I was going to rattle off about politics and some other dreary topics, but I have had a change of heart, thanks to local Chinese/Thai food restaurant Little Panda. The restaurant specifics will have no value for the non-local readers, but keep reading anyway. Trust me, this is going somewhere more universal.
The meal was above average quality and flavour, for the most part. The pad thai was passable, but nothing to run out in the streets and yell about. No, the yelling and delight came from the deep-fried items. I don’t know if they paid a premium to hire a master of the fryer, or if this attentive cook was just channeling the spirit of greasy deliciousness. Whatever the case may be, the outcome was the best chicken balls that I have eaten in decades (stop snickering).
For years, I have dutifully eaten chicken balls whenever they have been presented, but they have routinely been overcooked, left to fry so long that the meat within is dry and tasteless and the surrounding batter is brittle and unpleasant. Tonight’s delightful treasures were a case study in perfect timing. They were a light golden brown in colour, cooked just long enough to make the coating crispy but pliant, and the chicken within was moist and flavourful. To top it off, they had somehow improved the sweet’n’sour sauce that I assume comes in industrial vats. It was less sweet, and the more subtle flavour worked with the chicken to make my dinner fantastic. Yes, the sauce was still coloured bright orange-red with unnatural dyes, but in the context it was just right.
Was I in the mood for deep-fried stuff today? You bet, and I know that influences my enjoyment of dinner, but there’s another more esoteric element to my dining experience: contentment. For the first time in, oh lets just say forever, I have a calm sense of contentment. I’m able to lean back after a good meal and appreciate that I ate a nice meal with my lovely family and that is pretty great.
The best part of about feeling calm and content is that I’m more aware of the situation happening around me and the needs of other people. I’m reacting more deliberately and more thoughtfully, instead of flailing about in a panic. It’s a nice feeling.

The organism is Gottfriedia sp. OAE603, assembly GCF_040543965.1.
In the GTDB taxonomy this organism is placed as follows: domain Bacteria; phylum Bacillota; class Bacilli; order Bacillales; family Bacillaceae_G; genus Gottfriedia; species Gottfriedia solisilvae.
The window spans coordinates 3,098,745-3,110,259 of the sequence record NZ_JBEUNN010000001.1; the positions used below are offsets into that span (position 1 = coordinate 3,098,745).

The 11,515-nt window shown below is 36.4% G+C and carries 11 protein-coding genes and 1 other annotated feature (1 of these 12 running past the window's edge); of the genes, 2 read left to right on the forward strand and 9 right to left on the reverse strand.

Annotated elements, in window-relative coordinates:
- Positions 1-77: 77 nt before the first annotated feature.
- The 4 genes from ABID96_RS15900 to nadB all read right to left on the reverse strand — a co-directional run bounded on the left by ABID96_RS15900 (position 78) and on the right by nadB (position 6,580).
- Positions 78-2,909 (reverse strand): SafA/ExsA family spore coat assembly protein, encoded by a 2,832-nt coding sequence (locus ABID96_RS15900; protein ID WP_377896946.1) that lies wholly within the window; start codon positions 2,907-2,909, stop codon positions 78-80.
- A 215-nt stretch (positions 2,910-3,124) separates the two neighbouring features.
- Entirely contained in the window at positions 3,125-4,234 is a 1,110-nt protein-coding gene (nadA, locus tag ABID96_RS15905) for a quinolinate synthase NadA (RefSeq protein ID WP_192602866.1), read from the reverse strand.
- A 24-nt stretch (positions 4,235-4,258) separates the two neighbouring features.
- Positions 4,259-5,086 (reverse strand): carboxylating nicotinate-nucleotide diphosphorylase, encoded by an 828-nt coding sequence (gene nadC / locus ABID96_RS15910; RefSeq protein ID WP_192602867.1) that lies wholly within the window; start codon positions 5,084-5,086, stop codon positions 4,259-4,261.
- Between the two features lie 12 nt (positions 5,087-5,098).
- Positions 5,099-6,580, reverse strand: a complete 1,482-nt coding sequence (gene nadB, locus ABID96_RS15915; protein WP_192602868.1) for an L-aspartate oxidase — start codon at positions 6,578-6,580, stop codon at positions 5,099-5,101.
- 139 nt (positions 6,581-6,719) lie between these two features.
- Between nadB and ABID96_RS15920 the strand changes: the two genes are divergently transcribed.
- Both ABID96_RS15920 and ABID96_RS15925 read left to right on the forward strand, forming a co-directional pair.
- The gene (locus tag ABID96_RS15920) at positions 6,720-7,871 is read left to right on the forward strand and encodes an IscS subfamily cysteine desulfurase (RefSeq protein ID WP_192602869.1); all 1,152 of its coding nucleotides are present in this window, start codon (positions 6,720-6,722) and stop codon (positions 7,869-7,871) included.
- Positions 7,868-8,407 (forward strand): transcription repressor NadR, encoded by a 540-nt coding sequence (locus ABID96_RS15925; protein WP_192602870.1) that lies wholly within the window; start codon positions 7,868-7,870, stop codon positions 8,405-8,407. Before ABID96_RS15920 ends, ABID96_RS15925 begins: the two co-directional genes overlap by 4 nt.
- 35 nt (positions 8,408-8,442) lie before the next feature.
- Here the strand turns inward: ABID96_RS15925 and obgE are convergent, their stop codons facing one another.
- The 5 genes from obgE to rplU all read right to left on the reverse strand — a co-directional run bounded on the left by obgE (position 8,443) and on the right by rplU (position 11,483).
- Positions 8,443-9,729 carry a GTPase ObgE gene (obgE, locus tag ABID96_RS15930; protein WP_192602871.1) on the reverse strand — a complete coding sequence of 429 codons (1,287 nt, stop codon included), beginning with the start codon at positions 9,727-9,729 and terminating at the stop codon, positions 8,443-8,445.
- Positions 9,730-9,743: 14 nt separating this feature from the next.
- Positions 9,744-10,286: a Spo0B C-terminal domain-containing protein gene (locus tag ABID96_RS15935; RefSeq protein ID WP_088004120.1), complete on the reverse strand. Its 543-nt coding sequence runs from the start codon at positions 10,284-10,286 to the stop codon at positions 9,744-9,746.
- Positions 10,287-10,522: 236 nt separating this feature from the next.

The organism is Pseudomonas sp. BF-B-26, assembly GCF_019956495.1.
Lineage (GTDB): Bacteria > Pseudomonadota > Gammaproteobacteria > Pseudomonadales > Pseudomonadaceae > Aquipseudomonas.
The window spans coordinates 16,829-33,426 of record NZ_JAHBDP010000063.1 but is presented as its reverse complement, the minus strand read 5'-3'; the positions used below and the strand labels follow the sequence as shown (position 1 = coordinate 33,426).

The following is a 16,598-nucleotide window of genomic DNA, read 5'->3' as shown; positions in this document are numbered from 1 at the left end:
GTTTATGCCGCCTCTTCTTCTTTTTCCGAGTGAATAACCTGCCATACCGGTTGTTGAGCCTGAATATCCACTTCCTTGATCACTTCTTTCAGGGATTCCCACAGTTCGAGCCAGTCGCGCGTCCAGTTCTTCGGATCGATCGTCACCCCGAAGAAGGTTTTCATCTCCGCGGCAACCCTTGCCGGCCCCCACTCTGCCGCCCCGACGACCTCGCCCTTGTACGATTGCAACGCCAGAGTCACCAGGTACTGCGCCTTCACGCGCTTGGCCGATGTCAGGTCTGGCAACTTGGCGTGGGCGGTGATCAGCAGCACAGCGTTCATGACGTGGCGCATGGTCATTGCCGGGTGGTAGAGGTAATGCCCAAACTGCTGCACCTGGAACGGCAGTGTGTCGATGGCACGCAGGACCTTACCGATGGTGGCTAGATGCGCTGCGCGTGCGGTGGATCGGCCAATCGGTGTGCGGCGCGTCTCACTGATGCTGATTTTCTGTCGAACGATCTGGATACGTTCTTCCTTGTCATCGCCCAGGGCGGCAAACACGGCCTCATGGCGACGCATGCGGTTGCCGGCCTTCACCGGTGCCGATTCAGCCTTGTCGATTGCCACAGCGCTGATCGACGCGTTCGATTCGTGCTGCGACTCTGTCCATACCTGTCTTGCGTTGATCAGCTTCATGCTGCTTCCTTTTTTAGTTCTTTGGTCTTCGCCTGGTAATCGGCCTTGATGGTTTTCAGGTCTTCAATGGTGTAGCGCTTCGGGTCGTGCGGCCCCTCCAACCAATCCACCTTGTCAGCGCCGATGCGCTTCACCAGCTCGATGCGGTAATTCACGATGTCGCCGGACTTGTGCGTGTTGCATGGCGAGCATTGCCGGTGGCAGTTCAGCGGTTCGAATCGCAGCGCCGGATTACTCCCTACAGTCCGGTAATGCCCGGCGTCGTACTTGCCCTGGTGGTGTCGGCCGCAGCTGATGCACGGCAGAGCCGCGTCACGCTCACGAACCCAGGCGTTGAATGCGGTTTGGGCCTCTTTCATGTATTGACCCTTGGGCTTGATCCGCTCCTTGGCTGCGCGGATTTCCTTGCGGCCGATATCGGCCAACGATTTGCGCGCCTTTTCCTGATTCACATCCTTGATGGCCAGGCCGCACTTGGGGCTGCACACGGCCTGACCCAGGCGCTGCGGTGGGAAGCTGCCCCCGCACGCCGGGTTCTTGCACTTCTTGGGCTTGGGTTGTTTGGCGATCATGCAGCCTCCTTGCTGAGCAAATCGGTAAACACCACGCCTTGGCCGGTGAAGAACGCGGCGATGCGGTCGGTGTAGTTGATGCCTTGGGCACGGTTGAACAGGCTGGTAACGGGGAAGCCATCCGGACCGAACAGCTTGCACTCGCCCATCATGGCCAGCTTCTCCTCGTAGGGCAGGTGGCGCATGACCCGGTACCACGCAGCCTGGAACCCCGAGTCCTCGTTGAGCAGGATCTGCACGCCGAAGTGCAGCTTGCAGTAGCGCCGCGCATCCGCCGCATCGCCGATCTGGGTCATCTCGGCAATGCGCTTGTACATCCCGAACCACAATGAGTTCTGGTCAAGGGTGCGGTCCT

That is not to say that I’m living a life of non-stop zen. I still have my freakouts and my weird hangups and all of the kooky things that make my mental landscape so…interesting. A few days ago I was frightened at the prospect of putting my novel up for sale as an e-book and not selling any copies save for pity purchases.With every new step I take with my writing, there’s a momentary fear storm that will blow in, an ill wind of doubt that shakes the foundation of the creative house. (That sentence was overly elaborate and a touch melodramatic. I was indulging the bad poet inside of me. Moving on.) But the reason I can have these bursts of self-doubt is that I’m actually making progress in my writing career. I see my writing getting better, my process becoming more streamlines and refined. The world is full of people trying to find their passion and follow it, and I’m already there.
And how can I manage to follow my creative desires? A fantastic wife who works hard and pays the bills and is a great mom to the little dude. And that doesn’t even cover the direct support, feedback, and plain old listening she gives me. Now that I think about all of the ways she helps me out, I might go offer her a massage.